It was a crisp day in September when carloads of local leaders and business owners from around the Olympic Peninsula began arriving at the Skokomish Grange. From all walks of life, the small crowd began to socialize, eager to start hiking along the always-immaculate South Fork of the Skokomish River. Elected officials chatted with nature writers, while tour guides and business owners mingled together in the warming temperatures. We were all there for a trail chat, hosted by leaders of REI and Patagonia, two major supporters of Wild Olympics and outdoor advocacy issues around the world. They were meeting with leaders of business and recreation around the Olympic Peninsula to better understand why we are all so passionate about protecting and supporting the Wild Olympics act. Supported by 550 total endorsements from local elected officials, conservation groups, local business and Sportsmen groups, the movement had caught their attention and they wanted to know more.


The Wild Olympic Trail Chat, hosted by REI and Patagonia, was a way to showcase and highlight one of the gorgeous lands located in the proposed Wild Olympics Wilderness and Wild & Scenic Rivers Act; and it did just that. Led by renowned Olympic expert and Olympic National Park poet laureate Tim McNulty, the crew hiked the Upper Skokomish River Trail, weaving through incredible stands of old growth timber that towered above the handful of Wild Olympics’ supporters. Every few hundred yards, Tim would point out something unique and fascinating about the trail and the forest. From giant rocks placed along the side of the trail by glaciers to showcasing the slide alders and mammoth trees spread throughout the area, the beauty of South Fork Skokomish grew with every step. Here in the proposed wilderness, the group entered a timeless region, mostly untouched by humanity.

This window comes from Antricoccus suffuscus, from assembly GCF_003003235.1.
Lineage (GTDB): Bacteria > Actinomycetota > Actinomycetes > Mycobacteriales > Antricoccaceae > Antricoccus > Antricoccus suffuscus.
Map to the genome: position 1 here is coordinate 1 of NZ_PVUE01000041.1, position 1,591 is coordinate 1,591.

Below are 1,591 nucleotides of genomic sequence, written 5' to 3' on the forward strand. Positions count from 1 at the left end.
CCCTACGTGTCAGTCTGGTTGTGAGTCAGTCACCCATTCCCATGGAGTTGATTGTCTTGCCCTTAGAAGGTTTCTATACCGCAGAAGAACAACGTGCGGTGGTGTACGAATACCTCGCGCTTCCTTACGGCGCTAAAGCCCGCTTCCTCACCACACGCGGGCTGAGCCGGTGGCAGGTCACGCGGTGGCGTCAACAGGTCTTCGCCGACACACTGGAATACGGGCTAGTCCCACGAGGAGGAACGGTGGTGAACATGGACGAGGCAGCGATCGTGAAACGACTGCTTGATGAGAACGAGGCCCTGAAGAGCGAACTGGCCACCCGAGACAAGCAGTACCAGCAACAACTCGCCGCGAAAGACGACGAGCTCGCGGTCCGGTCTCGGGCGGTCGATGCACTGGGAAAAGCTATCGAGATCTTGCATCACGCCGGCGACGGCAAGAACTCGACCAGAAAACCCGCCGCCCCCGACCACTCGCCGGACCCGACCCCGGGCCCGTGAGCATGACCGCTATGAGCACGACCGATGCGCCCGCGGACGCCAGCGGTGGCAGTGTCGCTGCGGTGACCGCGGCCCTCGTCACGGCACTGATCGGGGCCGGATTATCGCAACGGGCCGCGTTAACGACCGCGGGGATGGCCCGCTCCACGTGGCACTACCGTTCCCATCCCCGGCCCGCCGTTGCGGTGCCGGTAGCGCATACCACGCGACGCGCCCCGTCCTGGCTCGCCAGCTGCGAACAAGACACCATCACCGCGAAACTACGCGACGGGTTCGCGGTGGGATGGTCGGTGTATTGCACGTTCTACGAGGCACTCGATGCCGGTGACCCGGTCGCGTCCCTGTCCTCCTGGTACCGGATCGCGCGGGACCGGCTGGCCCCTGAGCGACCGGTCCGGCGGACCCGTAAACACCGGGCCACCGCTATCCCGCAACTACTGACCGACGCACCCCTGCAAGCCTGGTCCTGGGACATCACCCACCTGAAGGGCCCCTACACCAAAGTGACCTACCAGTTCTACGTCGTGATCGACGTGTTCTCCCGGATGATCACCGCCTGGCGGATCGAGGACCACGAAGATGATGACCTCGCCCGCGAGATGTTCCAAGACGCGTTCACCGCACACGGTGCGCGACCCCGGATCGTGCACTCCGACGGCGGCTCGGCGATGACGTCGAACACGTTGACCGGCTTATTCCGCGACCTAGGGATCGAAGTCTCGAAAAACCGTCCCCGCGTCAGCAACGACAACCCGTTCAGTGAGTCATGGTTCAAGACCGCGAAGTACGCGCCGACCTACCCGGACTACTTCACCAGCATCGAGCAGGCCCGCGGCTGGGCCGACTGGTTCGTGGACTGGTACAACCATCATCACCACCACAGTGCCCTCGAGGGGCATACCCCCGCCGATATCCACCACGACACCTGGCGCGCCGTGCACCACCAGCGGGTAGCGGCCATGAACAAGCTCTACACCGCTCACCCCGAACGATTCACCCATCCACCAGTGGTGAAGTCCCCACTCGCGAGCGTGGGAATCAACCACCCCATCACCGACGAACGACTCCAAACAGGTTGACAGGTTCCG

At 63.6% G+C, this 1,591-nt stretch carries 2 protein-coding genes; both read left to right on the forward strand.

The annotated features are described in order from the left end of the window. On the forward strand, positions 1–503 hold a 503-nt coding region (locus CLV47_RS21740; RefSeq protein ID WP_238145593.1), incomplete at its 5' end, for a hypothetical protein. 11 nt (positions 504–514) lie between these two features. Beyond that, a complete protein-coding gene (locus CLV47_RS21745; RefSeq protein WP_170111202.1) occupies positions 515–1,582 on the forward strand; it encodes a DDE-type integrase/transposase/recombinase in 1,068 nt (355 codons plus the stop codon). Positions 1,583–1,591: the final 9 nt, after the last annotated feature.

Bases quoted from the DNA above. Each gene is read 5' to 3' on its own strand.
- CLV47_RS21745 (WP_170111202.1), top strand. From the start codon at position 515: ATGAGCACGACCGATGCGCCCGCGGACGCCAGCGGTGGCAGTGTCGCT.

As the crew of business leaders and officials walked on, the conversation dwindled and soon we were walking in mostly silence. As the light wind rustled the branches high above, we crossed fallen wooden giants, now used as makeshift bridges. The wild spirit of the region consumed us all, transforming a short day hike into a memorable trip into pristine nature. Anywhere else in the country, this stretch of the South Fork of the Skokomish River would be protected for generations to come, rightfully designated as a wilderness area and a Wild and Scenic River. Out in the Wild Olympics, the South Fork of the Skokomish is yet another overlooked regional gem, chalked up as yet another stretch of forest in the seemingly endless blanket of vegetation that covers the region.